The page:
Tag Archives: Family Histories

Reading notes 2 – Feat. Edmund de Waal, Kazuro Ishiguro and Juli Zeh

A little while ago I did this post of mini reviews which I found rather a good way of catching up with myself. Sometimes a girl is rushing around so much she realises she’s read lots of books that she hasn’t gotten around to reviewing yet!

I don’t know about you but I find it’s quite therapeutic jotting down thoughts in shorthand sometimes. Here are those virtual post-it’s again…

The Hare with Amber Eyes, by Edmund de Waal

3.5 stars3.5/5

Synopsis: 264 wood and ivory carvings, none of them larger than a matchbox: potter Edmund de Waal was entranced when he first encountered the collection in the Tokyo apartment of his great uncle Iggie. Later, when Edmund inherited the ‘netsuke’, they unlocked a story far larger than he could ever have imagined.

Dark Matter, by Juli Zeh

4 stars4/5

Sebastian and Oskar have been friends since their days studying physics at university, when both were considered future Nobel Prize candidates. But after graduation, their lives took very different paths; while Oskar holds a prestigious research post in Geneva, Sebastain worries that he hasn’t lived up to his intellectual promise, having chosen marriage and fatherhood as an exit strategy. A few days after a particularly heated argument between the two men, Sebastian leaves his son sleeping in the back seat while he goes into a service station. When he returns, the car has disappeared without trace. His phone rings and a voice informs him that in order to get his son back he must kill a man. As Sebastian’s life unravels, the only person he can safely reach out to is Oskar…

Nocturnes: Five Stories of Music and Nightfall, Kazuo Ishiguro

3 stars3/5

In a sublime story cycle, Kazuo Ishiguro explores ideas of love, music and the passing of time. From the piazzas of Italy to the Malvern Hills, a London flat to the ‘hush-hush floor’ of an exclusive Hollywood hotel, the characters we encounter range from young dreamers to cafe musicians to faded stars, all of them at some moment of reckoning. Gentle, intimate and witty, this quintet is marked by a haunting theme: the struggle to keep alive a sense of life’s romance, even as one gets older, relationships flounder and youthful hopes recede.

*dusting off hands* Well that’s my little wrap up for the week!

Have you read any of these books. Did you find The Hare with the Amber Eyes what you expected? Have you been lulled by Ishiguro’s short stories or baffled by Juli Zeh’s physics-themed murder mystery?

Mary Anne, by Daphne du Maurier – Discovering Daphne Readalong #2

4.5 stars4.5/5

I read Mary Anne a couple of months ago, and now sitting down to pull together my thoughts, my enthusiasm for this book hasn’t dampened. I was delighted by Mary Anne. I was surprised, because although I always expect wonderful writing from Daphne du Maurier, I anticipated a tough read because it looked from the cover like a dense historical novel. What I discovered instead was a book, packed with with witty lines, and a richly described period setting which creates the backdrop for the story of a fascinating protagonist based on du Maurier’s own great-great-grandmother.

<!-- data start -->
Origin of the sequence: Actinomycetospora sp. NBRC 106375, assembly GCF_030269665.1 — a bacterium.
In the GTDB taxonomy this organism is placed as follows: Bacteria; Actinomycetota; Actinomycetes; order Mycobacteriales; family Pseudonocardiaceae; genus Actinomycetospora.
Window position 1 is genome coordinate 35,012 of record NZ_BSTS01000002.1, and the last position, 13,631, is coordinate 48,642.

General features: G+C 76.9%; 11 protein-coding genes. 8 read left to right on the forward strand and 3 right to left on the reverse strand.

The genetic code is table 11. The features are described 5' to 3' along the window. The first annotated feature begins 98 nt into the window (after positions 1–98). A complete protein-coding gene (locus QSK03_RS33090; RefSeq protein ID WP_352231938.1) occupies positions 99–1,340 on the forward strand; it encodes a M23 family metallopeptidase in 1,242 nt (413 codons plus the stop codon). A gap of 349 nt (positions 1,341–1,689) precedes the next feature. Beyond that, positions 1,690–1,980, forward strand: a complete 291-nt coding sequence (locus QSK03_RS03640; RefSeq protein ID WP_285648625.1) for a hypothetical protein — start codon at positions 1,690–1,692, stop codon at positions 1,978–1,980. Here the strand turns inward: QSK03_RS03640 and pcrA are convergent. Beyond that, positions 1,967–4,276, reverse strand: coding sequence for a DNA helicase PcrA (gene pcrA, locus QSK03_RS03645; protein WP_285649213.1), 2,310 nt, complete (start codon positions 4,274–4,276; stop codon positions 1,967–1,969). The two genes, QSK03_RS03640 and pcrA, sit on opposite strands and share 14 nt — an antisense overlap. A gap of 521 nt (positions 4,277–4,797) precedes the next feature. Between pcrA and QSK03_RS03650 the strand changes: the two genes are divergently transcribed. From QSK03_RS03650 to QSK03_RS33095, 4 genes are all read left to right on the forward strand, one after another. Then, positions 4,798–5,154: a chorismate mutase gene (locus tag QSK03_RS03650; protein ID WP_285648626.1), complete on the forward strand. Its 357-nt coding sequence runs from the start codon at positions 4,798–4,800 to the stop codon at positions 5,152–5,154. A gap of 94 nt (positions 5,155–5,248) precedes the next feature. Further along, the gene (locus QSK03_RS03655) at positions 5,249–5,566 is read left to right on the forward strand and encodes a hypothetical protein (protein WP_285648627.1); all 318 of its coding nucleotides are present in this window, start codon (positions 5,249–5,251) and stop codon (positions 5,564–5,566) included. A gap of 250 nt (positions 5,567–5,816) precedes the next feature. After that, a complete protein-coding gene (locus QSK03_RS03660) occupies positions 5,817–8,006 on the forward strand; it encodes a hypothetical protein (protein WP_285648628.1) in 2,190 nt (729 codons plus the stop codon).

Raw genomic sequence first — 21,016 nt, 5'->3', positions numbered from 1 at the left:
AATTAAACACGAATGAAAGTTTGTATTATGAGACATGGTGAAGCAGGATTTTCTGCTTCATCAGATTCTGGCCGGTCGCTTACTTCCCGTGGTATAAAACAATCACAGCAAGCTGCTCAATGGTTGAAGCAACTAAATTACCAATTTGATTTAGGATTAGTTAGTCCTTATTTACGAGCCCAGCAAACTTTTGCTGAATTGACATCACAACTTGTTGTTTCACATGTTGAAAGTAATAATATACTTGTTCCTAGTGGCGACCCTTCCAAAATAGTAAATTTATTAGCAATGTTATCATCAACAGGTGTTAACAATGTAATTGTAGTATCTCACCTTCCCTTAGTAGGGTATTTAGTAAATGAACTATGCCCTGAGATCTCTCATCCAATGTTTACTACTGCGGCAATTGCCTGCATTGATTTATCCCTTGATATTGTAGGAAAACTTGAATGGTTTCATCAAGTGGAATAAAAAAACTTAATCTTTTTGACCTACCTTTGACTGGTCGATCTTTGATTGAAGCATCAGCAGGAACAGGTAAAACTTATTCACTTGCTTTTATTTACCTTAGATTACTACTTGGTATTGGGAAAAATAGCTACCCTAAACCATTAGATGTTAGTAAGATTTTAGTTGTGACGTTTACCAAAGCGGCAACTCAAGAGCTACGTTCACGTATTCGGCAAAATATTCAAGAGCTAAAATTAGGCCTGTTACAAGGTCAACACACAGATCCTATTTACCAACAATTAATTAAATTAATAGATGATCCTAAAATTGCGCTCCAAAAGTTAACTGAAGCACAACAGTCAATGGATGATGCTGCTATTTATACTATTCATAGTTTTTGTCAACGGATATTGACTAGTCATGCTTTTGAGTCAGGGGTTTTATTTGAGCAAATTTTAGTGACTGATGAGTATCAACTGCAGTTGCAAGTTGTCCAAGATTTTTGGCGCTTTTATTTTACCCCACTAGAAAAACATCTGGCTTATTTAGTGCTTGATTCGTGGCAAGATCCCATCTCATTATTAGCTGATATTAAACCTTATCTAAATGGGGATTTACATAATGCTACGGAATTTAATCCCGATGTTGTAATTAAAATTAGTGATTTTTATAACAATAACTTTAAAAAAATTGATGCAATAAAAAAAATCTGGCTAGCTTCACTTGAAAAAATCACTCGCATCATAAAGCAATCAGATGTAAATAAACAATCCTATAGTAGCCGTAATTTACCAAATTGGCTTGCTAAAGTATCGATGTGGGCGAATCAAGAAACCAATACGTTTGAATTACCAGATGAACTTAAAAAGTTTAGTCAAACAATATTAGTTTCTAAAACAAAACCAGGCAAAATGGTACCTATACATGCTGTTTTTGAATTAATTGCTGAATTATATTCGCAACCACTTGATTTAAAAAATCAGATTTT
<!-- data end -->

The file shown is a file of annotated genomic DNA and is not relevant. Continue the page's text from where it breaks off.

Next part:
Virago Press, 2004 paperback edition, 320 pages - library loan

Mary Anne, set during the Regency era, follows the rise of Mary Anne Clarke right from being a little girl, living in Bowling Inn Alley, a very poor area of London through her early disastrous relationship with her first husband, who she leaves and then sets herself up in ‘business’ as a high-class prostitute to support her family and lifestyle she aspires to. She catches the eye of the Duke of York, who is beguiled by her beauty and wit. At first it seems that he is the ultimate companion for Mary Anne in her desire to climb the social ladder, however his extravagant lifestyle is not backed by sufficient wealth, leading his mistress to find ingenious ways to keep herself in the style she is accustomed to. It is her entrepreneurship that leads to a huge scandal that shakes up the government and sees Mary Anne boldly fighting her case in the British Pariliament.

I was completely absorbed by Mary Anne. Du Maurier writes her protagonist into life with such passion and skill, making it clear why she makes every decision and how these choices shape her journey through society. Despite being a single-minded social-climber, as a reader I forgave her her every mis-step and couldn’t but help admire her tenacity. From the early days when as a young girl she uses her quick wit, to keep money rolling in by copy-editing in secret, to setting her self up in the house at Tavistock Place, so much of what she does is driven by a desire to provide stability for her family and find it for herself. Of course she also loves her luxuries, and it is this that actually keeps her always only a thin line away from destitution, but also drives her forward and furnishes her with the front she needs to keep moving up. She creates this image for herself, even in the worst of times abiding by idea that it is important to “keep face, to show a bright facade” and that “when faced with a doubtful decision… audacity first.”

Mrs Clarke The York Magnet - Image from The National Portrait Gallery website

“Audacity first” at times leads to disaster for those who have helped her along the way – for example the suicide of her first husband’s brother, who after some bad advice from Mary Anne, loses all of his money on the stockmarket. However, it is Mary Anne’s boldness that makes this such an interesting story and leads her right into the halls of Parliament to hold court there – “…standing before the bar of the House of Commons, the only woman in a world of men.” Mary Anne, is a strongly feminist novel and du Maurier uses the difficulties of the female position at this time juxtaposed with her character’s extreme forthright and wilful behaviour to show just how remarkable she must have been to make the connections and live the lifestyle that she did. Mary Anne is not an angel by stretch of the imagination, but she is a warm and entertaining human being. While she is responsible for bringing the Duke of York to scandal, she never loses sight of the fact that she loved him and it is very hard to call – is she to blame for everything, or is he getting his just deserts for using and disposing of her? Du Maurier lets the reader decide for themselves by simply showing Mary Anne in all her complexity as the story plays out.

"Archers" - Mary Anne Clarke hunting her prey? Courtesy of Madame Pickwick Art Blog